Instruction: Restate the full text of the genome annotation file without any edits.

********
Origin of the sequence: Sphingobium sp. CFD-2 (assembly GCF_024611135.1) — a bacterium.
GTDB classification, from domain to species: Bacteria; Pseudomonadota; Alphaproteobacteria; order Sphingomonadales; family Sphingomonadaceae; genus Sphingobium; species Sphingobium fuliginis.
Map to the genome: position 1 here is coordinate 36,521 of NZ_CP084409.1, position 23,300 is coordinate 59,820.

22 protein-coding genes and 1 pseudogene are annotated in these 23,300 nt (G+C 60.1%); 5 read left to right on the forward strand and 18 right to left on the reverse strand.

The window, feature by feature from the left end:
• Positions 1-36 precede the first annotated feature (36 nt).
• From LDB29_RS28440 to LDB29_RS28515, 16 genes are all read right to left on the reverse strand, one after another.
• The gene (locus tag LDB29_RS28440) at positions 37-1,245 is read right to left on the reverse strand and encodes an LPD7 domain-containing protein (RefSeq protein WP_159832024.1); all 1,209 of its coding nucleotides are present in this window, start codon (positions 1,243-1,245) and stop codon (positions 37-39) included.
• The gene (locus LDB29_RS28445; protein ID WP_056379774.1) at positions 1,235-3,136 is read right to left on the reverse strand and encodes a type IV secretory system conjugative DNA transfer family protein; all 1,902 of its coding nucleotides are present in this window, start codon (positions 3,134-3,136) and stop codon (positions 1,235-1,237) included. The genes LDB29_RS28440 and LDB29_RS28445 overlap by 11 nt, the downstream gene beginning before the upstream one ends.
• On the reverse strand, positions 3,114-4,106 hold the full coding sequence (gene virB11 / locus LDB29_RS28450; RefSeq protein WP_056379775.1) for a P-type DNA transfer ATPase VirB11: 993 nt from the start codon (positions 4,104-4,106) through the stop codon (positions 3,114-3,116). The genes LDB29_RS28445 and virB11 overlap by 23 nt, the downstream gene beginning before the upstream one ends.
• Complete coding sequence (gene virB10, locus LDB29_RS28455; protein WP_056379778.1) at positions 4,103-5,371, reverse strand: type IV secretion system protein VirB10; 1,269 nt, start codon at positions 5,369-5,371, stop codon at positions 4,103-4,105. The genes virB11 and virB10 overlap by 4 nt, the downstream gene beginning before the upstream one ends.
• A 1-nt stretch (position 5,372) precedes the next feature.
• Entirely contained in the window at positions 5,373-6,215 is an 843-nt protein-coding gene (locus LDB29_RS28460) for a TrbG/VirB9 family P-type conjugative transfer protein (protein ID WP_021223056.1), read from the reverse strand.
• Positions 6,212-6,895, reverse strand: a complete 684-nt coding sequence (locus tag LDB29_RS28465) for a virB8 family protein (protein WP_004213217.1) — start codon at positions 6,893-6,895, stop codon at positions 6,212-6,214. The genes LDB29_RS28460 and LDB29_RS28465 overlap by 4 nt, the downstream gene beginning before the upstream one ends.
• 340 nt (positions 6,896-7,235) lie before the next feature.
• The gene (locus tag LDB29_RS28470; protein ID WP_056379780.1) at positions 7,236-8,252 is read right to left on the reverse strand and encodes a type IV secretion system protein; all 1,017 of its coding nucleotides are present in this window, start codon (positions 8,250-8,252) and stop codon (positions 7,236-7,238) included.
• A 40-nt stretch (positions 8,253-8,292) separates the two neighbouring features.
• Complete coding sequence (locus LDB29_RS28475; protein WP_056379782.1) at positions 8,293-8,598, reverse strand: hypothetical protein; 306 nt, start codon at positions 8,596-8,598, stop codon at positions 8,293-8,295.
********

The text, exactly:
Origin of the sequence: Sphingobium sp. CFD-2 (assembly GCF_024611135.1) — a bacterium.
GTDB classification, from domain to species: Bacteria; Pseudomonadota; Alphaproteobacteria; order Sphingomonadales; family Sphingomonadaceae; genus Sphingobium; species Sphingobium fuliginis.
Map to the genome: position 1 here is coordinate 36,521 of NZ_CP084409.1, position 23,300 is coordinate 59,820.

22 protein-coding genes and 1 pseudogene are annotated in these 23,300 nt (G+C 60.1%); 5 read left to right on the forward strand and 18 right to left on the reverse strand.

The window, feature by feature from the left end:
• Positions 1-36 precede the first annotated feature (36 nt).
• From LDB29_RS28440 to LDB29_RS28515, 16 genes are all read right to left on the reverse strand, one after another.
• The gene (locus tag LDB29_RS28440) at positions 37-1,245 is read right to left on the reverse strand and encodes an LPD7 domain-containing protein (RefSeq protein WP_159832024.1); all 1,209 of its coding nucleotides are present in this window, start codon (positions 1,243-1,245) and stop codon (positions 37-39) included.
• The gene (locus LDB29_RS28445; protein ID WP_056379774.1) at positions 1,235-3,136 is read right to left on the reverse strand and encodes a type IV secretory system conjugative DNA transfer family protein; all 1,902 of its coding nucleotides are present in this window, start codon (positions 3,134-3,136) and stop codon (positions 1,235-1,237) included. The genes LDB29_RS28440 and LDB29_RS28445 overlap by 11 nt, the downstream gene beginning before the upstream one ends.
• On the reverse strand, positions 3,114-4,106 hold the full coding sequence (gene virB11 / locus LDB29_RS28450; RefSeq protein WP_056379775.1) for a P-type DNA transfer ATPase VirB11: 993 nt from the start codon (positions 4,104-4,106) through the stop codon (positions 3,114-3,116). The genes LDB29_RS28445 and virB11 overlap by 23 nt, the downstream gene beginning before the upstream one ends.
• Complete coding sequence (gene virB10, locus LDB29_RS28455; protein WP_056379778.1) at positions 4,103-5,371, reverse strand: type IV secretion system protein VirB10; 1,269 nt, start codon at positions 5,369-5,371, stop codon at positions 4,103-4,105. The genes virB11 and virB10 overlap by 4 nt, the downstream gene beginning before the upstream one ends.
• A 1-nt stretch (position 5,372) precedes the next feature.
• Entirely contained in the window at positions 5,373-6,215 is an 843-nt protein-coding gene (locus LDB29_RS28460) for a TrbG/VirB9 family P-type conjugative transfer protein (protein ID WP_021223056.1), read from the reverse strand.
• Positions 6,212-6,895, reverse strand: a complete 684-nt coding sequence (locus tag LDB29_RS28465) for a virB8 family protein (protein WP_004213217.1) — start codon at positions 6,893-6,895, stop codon at positions 6,212-6,214. The genes LDB29_RS28460 and LDB29_RS28465 overlap by 4 nt, the downstream gene beginning before the upstream one ends.
• 340 nt (positions 6,896-7,235) lie before the next feature.
• The gene (locus tag LDB29_RS28470; protein ID WP_056379780.1) at positions 7,236-8,252 is read right to left on the reverse strand and encodes a type IV secretion system protein; all 1,017 of its coding nucleotides are present in this window, start codon (positions 8,250-8,252) and stop codon (positions 7,236-7,238) included.
• A 40-nt stretch (positions 8,253-8,292) separates the two neighbouring features.
• Complete coding sequence (locus LDB29_RS28475; protein WP_056379782.1) at positions 8,293-8,598, reverse strand: hypothetical protein; 306 nt, start codon at positions 8,596-8,598, stop codon at positions 8,293-8,295.